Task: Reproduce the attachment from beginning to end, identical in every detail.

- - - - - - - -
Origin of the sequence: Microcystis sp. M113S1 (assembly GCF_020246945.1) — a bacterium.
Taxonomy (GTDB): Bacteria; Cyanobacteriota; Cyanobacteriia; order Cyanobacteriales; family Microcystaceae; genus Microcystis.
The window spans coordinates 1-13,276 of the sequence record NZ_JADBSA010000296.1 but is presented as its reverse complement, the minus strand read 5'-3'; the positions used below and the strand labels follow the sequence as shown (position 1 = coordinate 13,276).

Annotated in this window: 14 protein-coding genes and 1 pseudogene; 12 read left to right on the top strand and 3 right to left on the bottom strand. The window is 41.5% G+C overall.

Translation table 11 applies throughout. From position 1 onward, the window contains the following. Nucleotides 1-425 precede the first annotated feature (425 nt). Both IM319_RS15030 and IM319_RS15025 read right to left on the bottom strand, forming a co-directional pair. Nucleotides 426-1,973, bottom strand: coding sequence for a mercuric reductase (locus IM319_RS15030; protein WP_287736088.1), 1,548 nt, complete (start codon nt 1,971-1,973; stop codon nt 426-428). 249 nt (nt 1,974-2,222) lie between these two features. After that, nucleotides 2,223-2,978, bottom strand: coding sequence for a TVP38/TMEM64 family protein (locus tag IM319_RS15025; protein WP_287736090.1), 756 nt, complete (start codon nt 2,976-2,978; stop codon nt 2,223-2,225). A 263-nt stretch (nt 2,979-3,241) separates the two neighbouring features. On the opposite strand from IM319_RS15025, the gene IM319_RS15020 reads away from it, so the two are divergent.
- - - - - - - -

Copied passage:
Origin of the sequence: Microcystis sp. M113S1 (assembly GCF_020246945.1) — a bacterium.
Taxonomy (GTDB): Bacteria; Cyanobacteriota; Cyanobacteriia; order Cyanobacteriales; family Microcystaceae; genus Microcystis.
The window spans coordinates 1-13,276 of the sequence record NZ_JADBSA010000296.1 but is presented as its reverse complement, the minus strand read 5'-3'; the positions used below and the strand labels follow the sequence as shown (position 1 = coordinate 13,276).

Annotated in this window: 14 protein-coding genes and 1 pseudogene; 12 read left to right on the top strand and 3 right to left on the bottom strand. The window is 41.5% G+C overall.

Translation table 11 applies throughout. From position 1 onward, the window contains the following. Nucleotides 1-425 precede the first annotated feature (425 nt). Both IM319_RS15030 and IM319_RS15025 read right to left on the bottom strand, forming a co-directional pair. Nucleotides 426-1,973, bottom strand: coding sequence for a mercuric reductase (locus IM319_RS15030; protein WP_287736088.1), 1,548 nt, complete (start codon nt 1,971-1,973; stop codon nt 426-428). 249 nt (nt 1,974-2,222) lie between these two features. After that, nucleotides 2,223-2,978, bottom strand: coding sequence for a TVP38/TMEM64 family protein (locus tag IM319_RS15025; protein WP_287736090.1), 756 nt, complete (start codon nt 2,976-2,978; stop codon nt 2,223-2,225). A 263-nt stretch (nt 2,979-3,241) separates the two neighbouring features. On the opposite strand from IM319_RS15025, the gene IM319_RS15020 reads away from it, so the two are divergent.